2.9.5 Winding-up and dissolution

A society can be wound-up under the Insolvency Act 1986 if it is insolvent, or by way of an Instrument of Dissolution, if it is still solvent.  Member share capital is fully at risk, and any share capital belonging to a member will only be realisable after all other creditors of the society have been repaid in full.

If a society is insolvent, it will be wound up under the Insolvency Act 1986, subject to any other administrative procedures (see Section 2.9.4). Members will lose their share capital, but, under normal circumstances, will not be liable to contribute towards the debts of the society. However, under Section 124 Co-operative and Community Benefit Societies Act 2014, members who have withdrawn share capital up to one year before the date of the insolvency remain liable for the debts of the society, up to the value of the share capital they have withdrawn, if the existing members’ share capital is insufficient to cover these debts. This places a duty on societies to suspend all withdrawals of share capital if and when it is known to be insolvent.

If a society is solvent and is up to date in making its annual returns, it can apply to the FCA for an instrument of dissolution to terminate its registration as a society. The instrument is a document setting out the assets and liabilities of the society, the number of members of the society and the nature of their interests in the society, all claims by creditors and the provisions to meet these claims, and proposals for the disposal of any residual assets in the manner prescribed by the society’s registered rules. A resolution based on the instrument of dissolution must be supported by at least three-quarters of the members at a general meeting of the society. If the society is dormant, it must be approved by a special resolution passed at two general meetings, the first meeting with a two-thirds majority vote, and the second meeting by a simple majority vote, held between 14 days and one month later.  An instrument of dissolution must be advertised by the FCA in the London or Edinburgh Gazette, as well as a newspaper which is local to the society, giving the public three months’ notice of the society’s dissolution and the right of creditors to ask a court to set aside the dissolution.  If the society is solvent, and all creditors have been satisfied, then the society should return members’ share capital. Any residual assets should then be disposed of according to the rules of the society. A society with residual assets of less than £1,000 can request to cancel its registration. This does not require the consent of members or a special resolution, but can be subject to a legal challenge.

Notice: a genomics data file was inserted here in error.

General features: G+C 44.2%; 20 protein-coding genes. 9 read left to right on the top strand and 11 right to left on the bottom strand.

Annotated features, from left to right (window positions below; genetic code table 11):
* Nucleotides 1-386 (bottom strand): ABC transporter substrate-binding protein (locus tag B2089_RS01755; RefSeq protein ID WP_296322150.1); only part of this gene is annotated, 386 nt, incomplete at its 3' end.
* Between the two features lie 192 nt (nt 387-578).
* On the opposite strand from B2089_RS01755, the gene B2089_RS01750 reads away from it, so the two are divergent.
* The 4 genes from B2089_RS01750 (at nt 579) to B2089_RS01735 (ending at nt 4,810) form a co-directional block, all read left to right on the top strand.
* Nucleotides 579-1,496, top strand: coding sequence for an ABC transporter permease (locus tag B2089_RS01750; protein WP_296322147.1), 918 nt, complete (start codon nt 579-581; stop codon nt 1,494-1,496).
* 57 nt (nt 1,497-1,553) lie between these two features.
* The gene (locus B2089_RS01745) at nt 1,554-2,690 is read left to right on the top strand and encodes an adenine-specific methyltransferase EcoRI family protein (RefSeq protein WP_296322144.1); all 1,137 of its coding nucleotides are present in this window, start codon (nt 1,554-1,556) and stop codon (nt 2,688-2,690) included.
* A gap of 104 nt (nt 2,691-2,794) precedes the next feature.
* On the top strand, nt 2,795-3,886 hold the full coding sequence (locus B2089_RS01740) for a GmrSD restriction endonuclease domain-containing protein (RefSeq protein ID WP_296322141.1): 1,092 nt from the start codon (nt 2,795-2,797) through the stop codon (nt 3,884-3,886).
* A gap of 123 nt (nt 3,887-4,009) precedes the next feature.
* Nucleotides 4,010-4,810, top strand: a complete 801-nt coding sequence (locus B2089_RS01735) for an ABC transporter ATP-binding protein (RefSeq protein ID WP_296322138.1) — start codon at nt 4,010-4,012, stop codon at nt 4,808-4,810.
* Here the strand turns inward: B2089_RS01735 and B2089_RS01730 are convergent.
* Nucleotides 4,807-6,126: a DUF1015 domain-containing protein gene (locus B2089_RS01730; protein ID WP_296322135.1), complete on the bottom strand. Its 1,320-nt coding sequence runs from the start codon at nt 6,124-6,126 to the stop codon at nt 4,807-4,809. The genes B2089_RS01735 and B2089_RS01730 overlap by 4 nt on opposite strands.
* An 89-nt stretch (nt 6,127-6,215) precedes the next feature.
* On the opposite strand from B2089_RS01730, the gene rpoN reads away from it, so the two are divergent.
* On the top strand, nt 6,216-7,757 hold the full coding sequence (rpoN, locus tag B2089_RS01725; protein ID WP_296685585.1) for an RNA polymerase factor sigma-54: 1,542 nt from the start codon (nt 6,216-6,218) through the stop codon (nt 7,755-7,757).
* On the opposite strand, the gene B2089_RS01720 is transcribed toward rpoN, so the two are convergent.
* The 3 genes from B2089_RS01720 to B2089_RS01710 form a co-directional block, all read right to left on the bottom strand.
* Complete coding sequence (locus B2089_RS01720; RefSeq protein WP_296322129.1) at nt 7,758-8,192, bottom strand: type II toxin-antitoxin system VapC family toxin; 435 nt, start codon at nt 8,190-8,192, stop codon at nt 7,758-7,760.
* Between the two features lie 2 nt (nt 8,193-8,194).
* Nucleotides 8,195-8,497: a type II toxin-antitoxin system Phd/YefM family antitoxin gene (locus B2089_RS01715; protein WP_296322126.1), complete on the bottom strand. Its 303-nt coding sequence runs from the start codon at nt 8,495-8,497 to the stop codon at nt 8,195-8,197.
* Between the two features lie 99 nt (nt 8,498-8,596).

The final step in the dissolution process is for the society to submit a Section 126 certificate to the FCA after the three month notice period has lapsed, certifying that all the property vested in the society has now been transferred to the persons entitled to it.

Charitable community benefit societies registered with the Scottish Charity Regulator will also have to seek their consent before winding up or dissolving. This is required under section 16 of the Charities and Trustee Investment (Scotland) Act 2005 and they must seek consent at least 42 days in advance of the proposed date of dissolution. Further information can be found at www.oscr.org.uk/media/1589/dissolving-your-charity.pdf .

If you have any questions or suggestions for new information you would like to find in the Handbook, contact the team by email at communityshares@uk.coop